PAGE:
Short sale, in the simplest definition, just means that a home is being sold for less than the current mortgage. It has nothing to do with the owners ability to make payments, in most cases. Yes, there are those short sales where the owner is reducing the price to entice a buyer, before the bank forecloses, but many sellers in today's real estate market are selling due to relocation out of the area, downsizing, etc. Not every homeowner out there is having financial trouble.
Case in point, I had an agent present his buyer's offer on one of my listings recently. When the sellers refused to come down to the buyer's price, the agent asked me when the home was going into foreclosure and when the redemption period would start. I laughed out loud and simply stated that the owners are not going into foreclosure, and that the reason the buyer's offer was rejected was due to it being 20% below list price. Obviously, this agent was not well educated, or just had no clue. Anyway, it was good entertainment... most likely influenced by the media.
If you were to listen to the nightly news or read the local paper, you would think that 90% of the homes for sale are bank owned. Many buyers believe they can low ball every seller, because the media says sellers are desperate. Folks, it just isn't true. Just because it is a buyer's market, doesn't mean that sellers have to take any offer that comes across their table.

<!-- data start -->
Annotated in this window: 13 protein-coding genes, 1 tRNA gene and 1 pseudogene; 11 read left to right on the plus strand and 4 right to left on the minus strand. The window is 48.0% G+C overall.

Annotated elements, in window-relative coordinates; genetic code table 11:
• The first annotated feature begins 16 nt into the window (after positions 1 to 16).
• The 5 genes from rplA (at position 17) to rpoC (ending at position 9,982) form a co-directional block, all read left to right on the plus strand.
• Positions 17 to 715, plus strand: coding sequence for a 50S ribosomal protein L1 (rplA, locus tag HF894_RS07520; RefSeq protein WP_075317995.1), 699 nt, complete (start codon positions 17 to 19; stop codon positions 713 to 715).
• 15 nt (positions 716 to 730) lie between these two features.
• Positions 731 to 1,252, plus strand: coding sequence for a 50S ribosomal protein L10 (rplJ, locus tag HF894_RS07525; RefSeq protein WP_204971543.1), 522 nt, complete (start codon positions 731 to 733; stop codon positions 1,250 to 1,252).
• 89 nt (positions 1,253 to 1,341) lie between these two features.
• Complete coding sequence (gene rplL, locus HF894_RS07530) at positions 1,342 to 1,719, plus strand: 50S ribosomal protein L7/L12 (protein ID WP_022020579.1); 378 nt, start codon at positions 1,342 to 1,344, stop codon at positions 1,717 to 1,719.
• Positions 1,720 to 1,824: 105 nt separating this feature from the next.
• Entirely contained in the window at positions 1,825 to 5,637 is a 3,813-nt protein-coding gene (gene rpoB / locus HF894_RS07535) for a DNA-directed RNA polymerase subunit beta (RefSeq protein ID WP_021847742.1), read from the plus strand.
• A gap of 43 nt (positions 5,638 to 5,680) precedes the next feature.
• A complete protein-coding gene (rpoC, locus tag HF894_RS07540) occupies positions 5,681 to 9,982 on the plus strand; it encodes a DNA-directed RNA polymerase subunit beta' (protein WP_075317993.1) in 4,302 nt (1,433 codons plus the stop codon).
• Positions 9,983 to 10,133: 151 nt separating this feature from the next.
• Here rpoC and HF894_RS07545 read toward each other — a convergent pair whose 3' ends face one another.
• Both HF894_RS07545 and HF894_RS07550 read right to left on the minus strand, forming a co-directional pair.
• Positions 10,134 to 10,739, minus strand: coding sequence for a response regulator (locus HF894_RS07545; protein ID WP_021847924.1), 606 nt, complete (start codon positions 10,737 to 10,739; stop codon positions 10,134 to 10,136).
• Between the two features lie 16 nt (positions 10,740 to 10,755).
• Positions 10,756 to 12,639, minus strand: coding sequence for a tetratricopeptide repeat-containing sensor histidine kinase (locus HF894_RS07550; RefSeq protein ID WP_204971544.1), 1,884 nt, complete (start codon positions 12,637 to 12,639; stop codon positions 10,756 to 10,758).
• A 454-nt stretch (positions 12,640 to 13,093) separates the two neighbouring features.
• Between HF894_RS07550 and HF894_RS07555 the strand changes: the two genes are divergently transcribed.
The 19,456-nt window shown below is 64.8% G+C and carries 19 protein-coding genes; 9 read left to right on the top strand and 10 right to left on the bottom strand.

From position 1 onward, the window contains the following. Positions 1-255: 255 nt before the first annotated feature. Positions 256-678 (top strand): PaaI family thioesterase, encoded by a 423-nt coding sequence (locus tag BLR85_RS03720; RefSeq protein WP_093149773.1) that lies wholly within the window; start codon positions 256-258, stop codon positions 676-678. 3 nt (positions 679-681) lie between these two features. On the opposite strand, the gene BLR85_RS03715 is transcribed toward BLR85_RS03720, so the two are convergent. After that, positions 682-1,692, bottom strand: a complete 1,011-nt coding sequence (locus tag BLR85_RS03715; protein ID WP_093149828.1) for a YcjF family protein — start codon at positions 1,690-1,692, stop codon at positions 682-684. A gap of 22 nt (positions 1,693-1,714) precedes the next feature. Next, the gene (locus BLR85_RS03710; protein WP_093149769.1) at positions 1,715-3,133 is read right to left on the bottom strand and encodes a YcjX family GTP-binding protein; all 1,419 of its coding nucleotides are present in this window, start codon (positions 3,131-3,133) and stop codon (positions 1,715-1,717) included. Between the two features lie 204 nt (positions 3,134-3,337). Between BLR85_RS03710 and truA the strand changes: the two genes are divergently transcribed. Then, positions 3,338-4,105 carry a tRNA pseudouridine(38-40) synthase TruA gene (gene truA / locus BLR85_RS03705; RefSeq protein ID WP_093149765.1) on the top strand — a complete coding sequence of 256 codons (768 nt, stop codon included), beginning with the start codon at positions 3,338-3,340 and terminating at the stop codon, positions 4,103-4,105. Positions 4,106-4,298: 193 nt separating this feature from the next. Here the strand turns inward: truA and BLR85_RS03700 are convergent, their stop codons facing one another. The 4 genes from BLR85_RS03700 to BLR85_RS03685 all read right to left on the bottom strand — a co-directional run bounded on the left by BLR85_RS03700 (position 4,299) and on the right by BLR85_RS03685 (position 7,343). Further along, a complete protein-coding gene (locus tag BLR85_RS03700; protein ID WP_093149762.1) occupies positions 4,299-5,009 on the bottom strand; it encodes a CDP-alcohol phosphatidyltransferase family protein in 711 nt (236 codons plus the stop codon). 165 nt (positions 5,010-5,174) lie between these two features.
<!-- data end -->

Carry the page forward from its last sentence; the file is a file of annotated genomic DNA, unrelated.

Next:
Now, back to the short sale. With the decline of market value here in Minneapolis and Saint Paul, some home owners who purchased in the last four years are finding their homes are worth less than what they owe. Some do not have the cash to make up the difference when the home sells, so the only solution is negotiating a short sale with the bank. They can however, still afford their monthly mortgage payments.
Bottom line: Don't get sucked into the trap of assuming a short sale, or low priced home is going into foreclosure. Usually, it just isn't so.